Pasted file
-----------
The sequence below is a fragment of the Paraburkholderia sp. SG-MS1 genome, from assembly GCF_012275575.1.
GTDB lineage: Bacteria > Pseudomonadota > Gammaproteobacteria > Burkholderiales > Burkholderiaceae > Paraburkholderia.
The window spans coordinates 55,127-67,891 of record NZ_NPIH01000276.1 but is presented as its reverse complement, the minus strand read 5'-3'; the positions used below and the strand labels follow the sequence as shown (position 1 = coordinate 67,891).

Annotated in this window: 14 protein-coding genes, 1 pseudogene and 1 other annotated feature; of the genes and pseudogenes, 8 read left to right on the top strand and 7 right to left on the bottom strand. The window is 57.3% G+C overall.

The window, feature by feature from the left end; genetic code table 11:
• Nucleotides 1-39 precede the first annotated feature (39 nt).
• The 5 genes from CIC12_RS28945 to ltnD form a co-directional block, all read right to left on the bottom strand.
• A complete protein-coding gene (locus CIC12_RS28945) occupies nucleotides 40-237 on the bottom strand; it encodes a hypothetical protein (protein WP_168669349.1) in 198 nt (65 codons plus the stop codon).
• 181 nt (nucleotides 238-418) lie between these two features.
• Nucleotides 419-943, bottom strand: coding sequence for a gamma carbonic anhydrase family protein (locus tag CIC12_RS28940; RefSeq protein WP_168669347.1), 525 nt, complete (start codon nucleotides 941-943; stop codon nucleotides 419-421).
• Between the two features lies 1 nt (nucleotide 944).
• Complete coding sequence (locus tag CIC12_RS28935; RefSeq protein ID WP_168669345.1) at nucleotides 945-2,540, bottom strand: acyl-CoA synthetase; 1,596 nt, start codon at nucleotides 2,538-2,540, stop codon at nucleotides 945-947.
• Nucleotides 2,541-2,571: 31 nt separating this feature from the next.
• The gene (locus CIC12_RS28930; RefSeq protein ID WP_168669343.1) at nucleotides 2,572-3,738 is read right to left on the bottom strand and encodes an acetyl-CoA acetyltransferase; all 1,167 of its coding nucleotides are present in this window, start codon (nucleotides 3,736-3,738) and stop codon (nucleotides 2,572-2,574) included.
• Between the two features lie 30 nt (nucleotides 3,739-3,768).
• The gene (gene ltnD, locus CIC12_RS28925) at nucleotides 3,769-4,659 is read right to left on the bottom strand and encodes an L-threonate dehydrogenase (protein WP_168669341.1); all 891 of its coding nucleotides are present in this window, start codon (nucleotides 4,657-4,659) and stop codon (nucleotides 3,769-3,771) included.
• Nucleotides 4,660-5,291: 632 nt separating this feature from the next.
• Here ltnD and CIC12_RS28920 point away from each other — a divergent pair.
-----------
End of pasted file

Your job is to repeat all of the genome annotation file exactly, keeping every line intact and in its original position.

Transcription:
The sequence below is a fragment of the Paraburkholderia sp. SG-MS1 genome, from assembly GCF_012275575.1.
GTDB lineage: Bacteria > Pseudomonadota > Gammaproteobacteria > Burkholderiales > Burkholderiaceae > Paraburkholderia.
The window spans coordinates 55,127-67,891 of record NZ_NPIH01000276.1 but is presented as its reverse complement, the minus strand read 5'-3'; the positions used below and the strand labels follow the sequence as shown (position 1 = coordinate 67,891).

Annotated in this window: 14 protein-coding genes, 1 pseudogene and 1 other annotated feature; of the genes and pseudogenes, 8 read left to right on the top strand and 7 right to left on the bottom strand. The window is 57.3% G+C overall.

The window, feature by feature from the left end; genetic code table 11:
• Nucleotides 1-39 precede the first annotated feature (39 nt).
• The 5 genes from CIC12_RS28945 to ltnD form a co-directional block, all read right to left on the bottom strand.
• A complete protein-coding gene (locus CIC12_RS28945) occupies nucleotides 40-237 on the bottom strand; it encodes a hypothetical protein (protein WP_168669349.1) in 198 nt (65 codons plus the stop codon).
• 181 nt (nucleotides 238-418) lie between these two features.
• Nucleotides 419-943, bottom strand: coding sequence for a gamma carbonic anhydrase family protein (locus tag CIC12_RS28940; RefSeq protein WP_168669347.1), 525 nt, complete (start codon nucleotides 941-943; stop codon nucleotides 419-421).
• Between the two features lies 1 nt (nucleotide 944).
• Complete coding sequence (locus tag CIC12_RS28935; RefSeq protein ID WP_168669345.1) at nucleotides 945-2,540, bottom strand: acyl-CoA synthetase; 1,596 nt, start codon at nucleotides 2,538-2,540, stop codon at nucleotides 945-947.
• Nucleotides 2,541-2,571: 31 nt separating this feature from the next.
• The gene (locus CIC12_RS28930; RefSeq protein ID WP_168669343.1) at nucleotides 2,572-3,738 is read right to left on the bottom strand and encodes an acetyl-CoA acetyltransferase; all 1,167 of its coding nucleotides are present in this window, start codon (nucleotides 3,736-3,738) and stop codon (nucleotides 2,572-2,574) included.
• Between the two features lie 30 nt (nucleotides 3,739-3,768).
• The gene (gene ltnD, locus CIC12_RS28925) at nucleotides 3,769-4,659 is read right to left on the bottom strand and encodes an L-threonate dehydrogenase (protein WP_168669341.1); all 891 of its coding nucleotides are present in this window, start codon (nucleotides 4,657-4,659) and stop codon (nucleotides 3,769-3,771) included.
• Nucleotides 4,660-5,291: 632 nt separating this feature from the next.
• Here ltnD and CIC12_RS28920 point away from each other — a divergent pair.